A UN report says six of the world's seven billion people have mobile phones but only 4.5 billion have toilets. In response to the statistics the UN has issued a call "to change a situation in which more people worldwide have mobile phones than toilets."
At a press conference held on Thursday in which he announced the report, the UN Deputy Secretary-General Jan Eliasson, said that the UN has launched a global effort to improve sanitation for 2.5 billion people who do not have toilets, 1.1 billion of whom defecate in the open, some making calls on their cellphones while relieving themselves under bridges and on refuse dumps. As Slate comments: "That phenomenon is easily visible in Indonesia, for example, where it is common to see people who live in metal roofed shacks without bathrooms surfing Facebook on their smartphones or feature phones."
NPR notes that the Hindustan Times reported Wednesday that in India's state of Maharashtra about 70 percent of the state's 100 million people have cellphones, and 60 percent have televisions in their homes, but nearly half of families still don't have a toilet.
Eliasson said: "I am determined to energize action that will lead to results. I am calling on all actors – government, civil society, business and international organizations – to commit to measurable action and to mobilize the resources to rapidly increase access to basic sanitation."
Eliasson described the situation as a "silent disaster" that reflects the wide income disparities in the world. He said: "I am determined to energize action that will lead to results. I am calling on all actors – government, civil society, business and international organizations – to commit to measurable action and to mobilize the resources to rapidly increase access to basic sanitation."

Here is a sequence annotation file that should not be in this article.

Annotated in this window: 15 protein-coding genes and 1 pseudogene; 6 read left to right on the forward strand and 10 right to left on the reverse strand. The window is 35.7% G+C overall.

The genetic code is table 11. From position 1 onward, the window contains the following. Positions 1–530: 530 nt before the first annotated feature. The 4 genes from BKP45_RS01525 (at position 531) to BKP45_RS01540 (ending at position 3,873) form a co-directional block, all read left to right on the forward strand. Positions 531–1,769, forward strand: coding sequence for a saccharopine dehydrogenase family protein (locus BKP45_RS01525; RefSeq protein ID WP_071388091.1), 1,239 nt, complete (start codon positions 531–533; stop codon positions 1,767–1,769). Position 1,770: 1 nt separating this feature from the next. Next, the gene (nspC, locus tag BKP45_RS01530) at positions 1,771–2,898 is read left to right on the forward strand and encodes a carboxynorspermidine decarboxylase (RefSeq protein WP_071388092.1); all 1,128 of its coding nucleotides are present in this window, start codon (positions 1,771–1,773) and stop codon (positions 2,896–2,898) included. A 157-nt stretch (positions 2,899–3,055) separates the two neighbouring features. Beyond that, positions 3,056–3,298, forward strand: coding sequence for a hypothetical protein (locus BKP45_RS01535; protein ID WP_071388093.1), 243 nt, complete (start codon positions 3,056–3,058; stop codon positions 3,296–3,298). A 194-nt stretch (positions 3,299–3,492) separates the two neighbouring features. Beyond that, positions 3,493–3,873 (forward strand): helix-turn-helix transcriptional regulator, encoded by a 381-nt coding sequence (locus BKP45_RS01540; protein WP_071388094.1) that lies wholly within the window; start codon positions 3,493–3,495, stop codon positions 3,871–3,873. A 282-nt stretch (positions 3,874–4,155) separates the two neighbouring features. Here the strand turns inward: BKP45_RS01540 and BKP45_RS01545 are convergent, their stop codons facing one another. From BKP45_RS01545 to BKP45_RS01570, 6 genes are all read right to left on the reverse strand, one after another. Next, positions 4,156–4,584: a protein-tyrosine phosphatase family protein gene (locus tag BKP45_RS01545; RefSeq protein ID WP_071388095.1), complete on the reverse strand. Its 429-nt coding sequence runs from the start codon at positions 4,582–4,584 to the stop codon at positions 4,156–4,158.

He continued: "Let’s face it—this is a problem that people do not like to talk about. But it goes to the heart of ensuring good health, a clean environment and fundamental human dignity for billions of people."
The announcement follows the initiation in August 2012 of the Bill Gates Foundation program to "reinvent the toilet" as part of effort to reduce the number of people who do not have access to sanitary waste disposal facilities.
Eliasson told the press conference that the problem of access to toilets must be tackled for the UN to achieve its goal of cutting by half by the end of 2015 the proportion of the world's people without access to sanitation and eliminating by 2025 the practice of open defecation. He noted that out of all the Millennium Development Goals (MDGs) to end poverty set in 2000, the UN has made the slowest progress with the goal of improving sanitation for the world's poor.
UN figures estimate that 1.8 billion people gained access to improved sanitation since 1990 and that the MDG target to halve the proportion of people without access to improved sources of water has been met. The organization, however, estimates that about 1.1 billion people or 15 percent of the world's population continue to defecate in the open.
According to UN public health experts the practice of open defecation is a major cause of diarrhea that causes the death of more than 750,000 children under the age of five every year. Eliasson said that 22 countries account for more than 80 percent of the world's incidence of open defecation. He listed the countries: Brazil, China, India, Indonesia, Cambodia, Ethiopia, Kenya, Madagascar, Malawi, Mozambique, Nepal, Nigeria, Pakistan, Sierra Leone, Zambia, Afghanistan, Burkina Faso, Chad, Congo, Niger, Sudan and South Sudan.
UN figures indicate that India alone accounts for 60 per cent of the number of people in the world who practice open defecation. The number of people who use mobile phones in India increased from 45 million in 2002 to 1 billion in 2012. However, only about 30 percent of Indians have proper sanitation.